Congress has roughly 60 legislative days left in 2017, and conservatives want lawmakers to follow through on their promises.

“The congressional agenda would be daunting even if lawmakers were content to just keep the trains running on time,” Dan Holler, spokesman for Heritage Action for America, the lobbying affiliate of The Heritage Foundation, told The Daily Signal in an email.

“The reality is that given the failures of the last eight months, securing major conservative policy wins is essential.”

In 2017, the House has about 50 scheduled days left in session, while the Senate has 60.

During the GOP’s January retreat in Philadelphia, Senate Majority Leader Mitch McConnell, R-Ky., laid out goals for the GOP’s 200-day agenda.

Those included repealing and replacing Obamacare, reforming the tax code, funding the border wall, confirming a justice to the Supreme Court, raising the debt ceiling, and addressing regulations handed down by President Barack Obama.

Jenny Beth Martin, president of Tea Party Patriots, told The Daily Signal in a phone interview that conservatives are “very disappointed” about Obamacare.

“Our supporters are very disappointed that Congress campaigned for years and years on repealing Obamacare and still have not repealed Obamacare and across the country, the grassroots activists have not given up on repealing Obamacare,” Martin said.

Three Republican senators joined Democrats in a vote on July 28 against partially repealing and replacing Obamacare.

However, Congress has made some progress on the goals set at its retreat.

The House has taken steps to fund President Donald Trump’s border wall and the Senate has confirmed Neil Gorsuch to the Supreme Court. And using the Congressional Review Act, Trump worked with Congress to rescind more regulations than any other president.

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Jason Pye, vice president of legislative affairs at FreedomWorks, told The Daily Signal in an email that Trump’s deregulatory work is paramount.

“The biggest accomplishment of this Congress, at this point, is the use of the Congressional Review Act to cancel 14 of President Obama’s midnight regulations,” Pye said. “The use of the Congressional Review Act has saved tens of billions of dollars in regulatory cost, which would have been borne by businesses and consumers.”   

Carrie Severino, chief counsel and policy director of the Judicial Crisis Network, praised the judicial accomplishments of the Trump administration in a phone interview with The Daily Signal.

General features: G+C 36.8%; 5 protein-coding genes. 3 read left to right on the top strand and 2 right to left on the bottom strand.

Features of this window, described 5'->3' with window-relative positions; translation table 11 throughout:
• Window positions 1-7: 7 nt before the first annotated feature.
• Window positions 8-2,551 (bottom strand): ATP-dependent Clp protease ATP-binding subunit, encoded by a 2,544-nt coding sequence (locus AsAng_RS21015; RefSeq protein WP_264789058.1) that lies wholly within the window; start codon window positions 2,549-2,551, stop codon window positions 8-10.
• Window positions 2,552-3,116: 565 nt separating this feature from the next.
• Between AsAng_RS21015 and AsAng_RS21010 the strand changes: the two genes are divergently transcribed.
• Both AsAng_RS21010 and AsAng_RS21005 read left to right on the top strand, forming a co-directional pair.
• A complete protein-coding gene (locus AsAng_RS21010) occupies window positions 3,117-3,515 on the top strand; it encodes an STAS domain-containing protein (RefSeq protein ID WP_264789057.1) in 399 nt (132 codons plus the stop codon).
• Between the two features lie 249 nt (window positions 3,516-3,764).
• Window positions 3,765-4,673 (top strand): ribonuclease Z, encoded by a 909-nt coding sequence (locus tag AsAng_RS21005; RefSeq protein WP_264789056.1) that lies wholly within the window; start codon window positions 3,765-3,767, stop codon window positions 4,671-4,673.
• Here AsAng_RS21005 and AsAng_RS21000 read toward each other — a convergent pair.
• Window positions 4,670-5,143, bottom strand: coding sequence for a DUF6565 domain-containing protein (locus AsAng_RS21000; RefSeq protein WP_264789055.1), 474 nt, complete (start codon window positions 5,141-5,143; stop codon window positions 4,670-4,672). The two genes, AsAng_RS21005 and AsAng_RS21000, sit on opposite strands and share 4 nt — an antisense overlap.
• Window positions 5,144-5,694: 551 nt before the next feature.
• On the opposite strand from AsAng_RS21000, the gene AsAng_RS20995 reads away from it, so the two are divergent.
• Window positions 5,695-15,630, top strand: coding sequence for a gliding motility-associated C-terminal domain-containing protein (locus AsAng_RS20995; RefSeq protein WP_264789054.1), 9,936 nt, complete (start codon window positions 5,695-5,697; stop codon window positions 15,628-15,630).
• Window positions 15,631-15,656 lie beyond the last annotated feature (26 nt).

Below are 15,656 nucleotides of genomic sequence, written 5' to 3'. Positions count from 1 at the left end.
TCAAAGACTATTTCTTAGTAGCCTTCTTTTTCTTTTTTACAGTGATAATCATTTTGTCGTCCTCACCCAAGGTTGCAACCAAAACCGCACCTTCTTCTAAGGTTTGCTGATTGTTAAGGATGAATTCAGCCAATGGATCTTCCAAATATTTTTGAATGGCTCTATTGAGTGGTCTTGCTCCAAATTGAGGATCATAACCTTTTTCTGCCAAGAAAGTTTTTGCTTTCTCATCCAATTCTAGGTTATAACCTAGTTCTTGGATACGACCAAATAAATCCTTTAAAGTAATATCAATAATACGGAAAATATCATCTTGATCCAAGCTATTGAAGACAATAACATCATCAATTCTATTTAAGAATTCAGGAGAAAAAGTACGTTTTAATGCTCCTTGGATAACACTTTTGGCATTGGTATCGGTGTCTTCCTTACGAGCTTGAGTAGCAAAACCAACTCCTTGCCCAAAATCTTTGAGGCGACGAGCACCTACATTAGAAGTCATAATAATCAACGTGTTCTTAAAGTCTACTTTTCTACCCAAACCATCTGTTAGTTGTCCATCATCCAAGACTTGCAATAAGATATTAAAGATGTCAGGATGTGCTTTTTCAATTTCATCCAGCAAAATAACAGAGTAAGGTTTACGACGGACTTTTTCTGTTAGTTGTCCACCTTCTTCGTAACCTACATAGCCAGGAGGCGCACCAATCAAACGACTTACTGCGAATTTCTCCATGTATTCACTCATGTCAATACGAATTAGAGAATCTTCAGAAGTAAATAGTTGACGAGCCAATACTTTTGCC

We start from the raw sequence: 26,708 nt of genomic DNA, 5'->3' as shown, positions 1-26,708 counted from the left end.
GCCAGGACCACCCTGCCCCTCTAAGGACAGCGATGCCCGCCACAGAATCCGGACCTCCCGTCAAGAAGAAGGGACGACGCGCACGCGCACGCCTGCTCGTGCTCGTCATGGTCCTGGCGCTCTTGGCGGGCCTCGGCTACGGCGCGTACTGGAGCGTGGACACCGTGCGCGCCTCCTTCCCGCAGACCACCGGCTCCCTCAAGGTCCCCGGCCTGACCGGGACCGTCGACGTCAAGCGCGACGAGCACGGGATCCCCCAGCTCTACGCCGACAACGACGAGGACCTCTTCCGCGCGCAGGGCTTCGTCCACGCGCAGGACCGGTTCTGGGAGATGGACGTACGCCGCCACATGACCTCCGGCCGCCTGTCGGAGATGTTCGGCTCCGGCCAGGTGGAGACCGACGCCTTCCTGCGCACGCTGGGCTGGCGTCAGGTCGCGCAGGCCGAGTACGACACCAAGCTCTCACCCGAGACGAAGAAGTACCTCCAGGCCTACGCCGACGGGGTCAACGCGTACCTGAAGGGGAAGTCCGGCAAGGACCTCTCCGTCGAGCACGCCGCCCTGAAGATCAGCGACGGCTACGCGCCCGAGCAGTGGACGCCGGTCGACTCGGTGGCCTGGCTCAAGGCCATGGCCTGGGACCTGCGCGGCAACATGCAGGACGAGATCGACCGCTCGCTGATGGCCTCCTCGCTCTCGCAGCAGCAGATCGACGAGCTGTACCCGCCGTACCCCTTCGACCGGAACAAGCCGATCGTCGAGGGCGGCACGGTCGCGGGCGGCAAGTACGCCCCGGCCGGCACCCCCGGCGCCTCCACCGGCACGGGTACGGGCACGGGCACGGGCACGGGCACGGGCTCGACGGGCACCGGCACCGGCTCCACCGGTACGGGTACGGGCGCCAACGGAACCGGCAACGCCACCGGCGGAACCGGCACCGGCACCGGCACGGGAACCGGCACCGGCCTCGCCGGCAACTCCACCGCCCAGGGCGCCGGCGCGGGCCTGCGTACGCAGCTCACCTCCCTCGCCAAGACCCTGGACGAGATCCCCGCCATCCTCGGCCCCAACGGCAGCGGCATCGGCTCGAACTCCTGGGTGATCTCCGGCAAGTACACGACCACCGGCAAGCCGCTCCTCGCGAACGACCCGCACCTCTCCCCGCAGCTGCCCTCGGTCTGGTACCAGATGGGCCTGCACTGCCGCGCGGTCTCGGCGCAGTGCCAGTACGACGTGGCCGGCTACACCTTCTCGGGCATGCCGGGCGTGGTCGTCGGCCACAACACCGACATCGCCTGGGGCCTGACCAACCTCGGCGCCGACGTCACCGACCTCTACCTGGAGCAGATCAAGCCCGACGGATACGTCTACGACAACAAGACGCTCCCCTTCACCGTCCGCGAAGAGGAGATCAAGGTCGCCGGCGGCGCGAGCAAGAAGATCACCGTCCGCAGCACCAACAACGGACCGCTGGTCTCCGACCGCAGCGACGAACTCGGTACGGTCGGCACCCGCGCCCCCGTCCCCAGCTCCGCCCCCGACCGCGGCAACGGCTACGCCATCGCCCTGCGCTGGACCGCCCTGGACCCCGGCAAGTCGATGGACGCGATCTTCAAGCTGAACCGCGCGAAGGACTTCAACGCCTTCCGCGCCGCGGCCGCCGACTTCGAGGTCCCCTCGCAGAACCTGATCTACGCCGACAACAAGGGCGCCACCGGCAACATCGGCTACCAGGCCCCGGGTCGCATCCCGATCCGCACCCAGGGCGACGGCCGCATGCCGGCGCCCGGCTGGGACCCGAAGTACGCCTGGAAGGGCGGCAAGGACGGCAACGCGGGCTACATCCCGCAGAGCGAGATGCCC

“I think one of the biggest accomplishments of both the administration and the Senate was getting Justice Neil Gorsuch confirmed,” Severino said. “He faced unprecedented levels of partisan opposition from the Democrats, but he was so well qualified and such an excellent nominee that I was pleased that they didn’t bow to that.”

However, as Congress begins its first week back on Capitol Hill since its August recess, much of the priorities have yet to be met.

“Obviously, fundamental tax reform will be a big focus for us, and it’s an all hands on deck effort,” Pye said.

Holler agrees tax reform will be top priority.

“With repeal of Obamacare clearly on the back burner, nearly all the attention and effort will be on tax reform,” Holler said. “If Congress and the Trump administration can deliver on pro-growth tax reform without going on a reckless, hurricane-induced spending binge this fall, they will have a lot to be proud of.”

Severino wants to see more judicial confirmations.

“The president started with a historically high number, higher than four of his five predecessors, 105 vacancies to start with, but then it’s now up to 144,” Severino said, adding:

So that’s more than a third increase in the number of vacancies and only four justices have been confirmed so far. We really need to pick up the pace in order to even just keep up with the upcoming vacancies, so that is something I am hoping that the Senate will be able to do as the year comes to a close.

Martin said she wants to see spending cuts. “We want to see any debt ceiling increase tied to real spending reform, not just increasing the debt ceiling with no effort to work towards a balanced budget.”